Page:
Bed Bath & Beyond (NASDAQ:BBBY) is set to report fiscal first-quarter earnings on Wednesday, July 10, but despite activist investors cleaning house at the home-goods retailer last month, investors shouldn't expect the financials to be any different.

There's been no marked difference since the changeover and since it occurred so late in the quarter, it wouldn't have impacted the retailer's earnings for the period anyway. Moreover, the industry is still undergoing a transformation of its own, one that doesn't look kindly on Bed Bath & Beyond making a recovery. With so much going against the company, let's take a look at what investors can expect.

Two women shoppers looking at pillows in a store.

Image source: Getty Images.

What's going on with the coupons?

Sales were down 11% in the fourth quarter, though much of that was due to an extra selling week in the year-ago period. Comparable-store sales slumped 1.4% in that quarter, and though Bed Bath & Beyond produced a profit of $1.20 for the period, that was significantly below the $1.41 per share it had made in the previous year's fourth quarter.

Part of the problem has been the proliferation of Bed Bath & Beyond's ubiquitous blue-and-white 20%-off coupons. Although they bring customers in the door, they eat away at profit margins, which fell across the board last quarter.

Although activist investors have been critical of the prior management team's continued reliance on discounting, they were aghast that the company had planned to dramatically limit coupon use without having a backup plan in place to lure in customers.

This week's quarterly report will likely show us one of two things: Either management made good on its promise to scale back couponing prior to the changes in the corporate management structure, which could have resulted in sales tumbling, or it left them in place, which would mean margins narrowed even more. Neither is a welcome prospect.

Although the retailer has reported strong digital sales at its online sites, such as One Kings Lane,, and Decorist, they can't actually account for all that much since their sales are included in comps, which have fallen for eight consecutive quarters, meaning the drop in store traffic far outweighs whatever online sales are being made.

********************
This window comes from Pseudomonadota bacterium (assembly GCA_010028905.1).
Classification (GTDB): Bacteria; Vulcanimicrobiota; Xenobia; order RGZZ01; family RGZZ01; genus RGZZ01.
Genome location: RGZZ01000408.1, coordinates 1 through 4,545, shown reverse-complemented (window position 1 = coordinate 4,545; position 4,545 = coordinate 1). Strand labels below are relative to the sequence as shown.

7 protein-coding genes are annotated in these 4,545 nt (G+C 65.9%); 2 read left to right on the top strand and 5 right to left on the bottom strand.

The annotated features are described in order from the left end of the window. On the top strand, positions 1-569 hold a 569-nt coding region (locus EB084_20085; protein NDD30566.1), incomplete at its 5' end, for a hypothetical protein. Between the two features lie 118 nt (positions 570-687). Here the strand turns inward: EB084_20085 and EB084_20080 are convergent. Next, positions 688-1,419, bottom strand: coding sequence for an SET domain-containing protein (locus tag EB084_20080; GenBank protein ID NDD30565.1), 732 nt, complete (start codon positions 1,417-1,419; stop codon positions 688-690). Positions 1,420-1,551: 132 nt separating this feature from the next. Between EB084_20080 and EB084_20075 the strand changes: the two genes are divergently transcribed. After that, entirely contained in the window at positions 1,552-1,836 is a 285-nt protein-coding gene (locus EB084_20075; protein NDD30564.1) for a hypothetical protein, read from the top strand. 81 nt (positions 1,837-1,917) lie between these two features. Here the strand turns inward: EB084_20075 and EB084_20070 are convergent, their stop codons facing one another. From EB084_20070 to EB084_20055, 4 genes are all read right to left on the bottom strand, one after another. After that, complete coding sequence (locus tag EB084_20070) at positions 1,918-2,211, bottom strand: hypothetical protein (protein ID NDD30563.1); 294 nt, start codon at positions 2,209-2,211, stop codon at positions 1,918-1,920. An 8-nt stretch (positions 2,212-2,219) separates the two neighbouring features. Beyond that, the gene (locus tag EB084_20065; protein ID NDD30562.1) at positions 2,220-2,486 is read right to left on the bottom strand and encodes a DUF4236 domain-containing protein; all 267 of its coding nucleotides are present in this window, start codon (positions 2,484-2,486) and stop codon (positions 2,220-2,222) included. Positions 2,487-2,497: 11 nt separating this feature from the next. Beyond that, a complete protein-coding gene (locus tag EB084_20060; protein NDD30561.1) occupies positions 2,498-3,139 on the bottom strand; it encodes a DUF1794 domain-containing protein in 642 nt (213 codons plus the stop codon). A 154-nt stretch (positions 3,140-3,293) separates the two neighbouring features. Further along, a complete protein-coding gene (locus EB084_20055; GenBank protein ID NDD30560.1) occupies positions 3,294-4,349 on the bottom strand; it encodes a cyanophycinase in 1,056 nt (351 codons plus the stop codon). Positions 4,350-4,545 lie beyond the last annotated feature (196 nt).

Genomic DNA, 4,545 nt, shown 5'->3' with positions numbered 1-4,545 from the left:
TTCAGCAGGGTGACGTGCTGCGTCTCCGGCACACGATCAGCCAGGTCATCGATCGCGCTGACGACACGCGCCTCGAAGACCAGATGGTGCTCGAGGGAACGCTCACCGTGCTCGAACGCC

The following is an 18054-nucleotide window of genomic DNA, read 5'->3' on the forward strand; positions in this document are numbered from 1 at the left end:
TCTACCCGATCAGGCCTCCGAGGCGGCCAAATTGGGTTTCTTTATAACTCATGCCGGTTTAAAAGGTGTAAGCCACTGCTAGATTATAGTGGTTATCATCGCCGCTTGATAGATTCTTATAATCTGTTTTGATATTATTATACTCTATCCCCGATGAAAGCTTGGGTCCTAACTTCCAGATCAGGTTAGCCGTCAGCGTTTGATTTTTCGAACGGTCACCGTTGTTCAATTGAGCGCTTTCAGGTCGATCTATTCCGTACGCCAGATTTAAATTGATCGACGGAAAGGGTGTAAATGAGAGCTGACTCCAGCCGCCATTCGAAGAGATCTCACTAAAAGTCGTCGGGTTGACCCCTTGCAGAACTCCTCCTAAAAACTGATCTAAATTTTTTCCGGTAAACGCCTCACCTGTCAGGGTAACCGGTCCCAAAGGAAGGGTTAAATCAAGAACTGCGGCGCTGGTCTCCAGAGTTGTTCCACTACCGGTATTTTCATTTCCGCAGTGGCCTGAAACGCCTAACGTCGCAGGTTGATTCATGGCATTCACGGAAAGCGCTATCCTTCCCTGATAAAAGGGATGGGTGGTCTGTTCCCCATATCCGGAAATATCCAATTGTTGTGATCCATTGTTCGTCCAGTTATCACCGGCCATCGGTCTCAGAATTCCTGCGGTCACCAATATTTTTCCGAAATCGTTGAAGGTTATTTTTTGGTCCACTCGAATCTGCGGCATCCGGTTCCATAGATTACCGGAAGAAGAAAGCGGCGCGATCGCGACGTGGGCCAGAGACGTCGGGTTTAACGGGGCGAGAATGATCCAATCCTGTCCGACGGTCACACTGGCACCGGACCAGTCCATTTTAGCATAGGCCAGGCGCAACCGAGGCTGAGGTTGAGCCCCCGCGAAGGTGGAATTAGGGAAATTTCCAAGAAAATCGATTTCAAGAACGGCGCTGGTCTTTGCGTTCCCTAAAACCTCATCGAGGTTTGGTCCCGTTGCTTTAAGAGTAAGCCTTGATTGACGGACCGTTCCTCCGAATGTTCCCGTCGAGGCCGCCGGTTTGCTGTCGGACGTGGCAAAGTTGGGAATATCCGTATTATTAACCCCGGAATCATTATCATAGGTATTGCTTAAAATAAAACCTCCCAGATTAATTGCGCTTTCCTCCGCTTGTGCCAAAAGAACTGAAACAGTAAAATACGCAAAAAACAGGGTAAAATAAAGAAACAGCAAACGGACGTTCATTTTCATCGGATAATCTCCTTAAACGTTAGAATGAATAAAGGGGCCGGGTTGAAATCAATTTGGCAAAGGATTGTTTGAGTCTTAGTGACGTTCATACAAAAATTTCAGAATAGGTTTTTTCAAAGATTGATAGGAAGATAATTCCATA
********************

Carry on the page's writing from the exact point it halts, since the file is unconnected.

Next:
The way forward

Investors should probably ignore much of the financial results this quarter, whatever they are. The transformation plan the prior management team laid out, even though it lacked specificity and mainly offered aspirational goals, is all out the window now.

Bed Bath & Beyond will essentially be starting with a clean slate (though it will still be towing significant baggage). Private equity firms Legion Partners, Macellum Advisors, and Ancora Advisors successfully ousted the company's founders and CEO from their executive positions and from the board of directors, and also succeeded in getting a raft of new faces to serve on the board.

They maintain that there is still a lot of brand value left in Bed Bath & Beyond, and that the old executive team was not up to the task of unlocking it. That's what investors should really look for, to see if the new executives can spell out how they plan to drive sales and profits and turn Bed Bath & Beyond around.

Their task is not easy. Walmart and Target have become formidable home goods rivals and the online home goods sphere, led by Amazon and Wayfair, has changed the way people shop for even furniture. Bed Bath & Beyond was late to meeting the challenge, and investors will want to hear what the plan is now to get customers in the door without the incentive of a coupon.

Watch and wait

Obviously the first-quarter numbers matter, as they provide the baseline from which the company hopes to grow, but direction accounts for more than location and it's really how the company responds now that's key. All eyes should be focused on the plans management lays out.

Bed Bath & Beyond has always been a cash-producing machine, and despite another poor quarter, it ended fiscal 2019 with almost $600 million in free cash flow. That at least gives the new team the financial wherewithal to carry out its plan, but execution is everything and this retailer will remain a risky bet until we see that there's hope for a turnaround.

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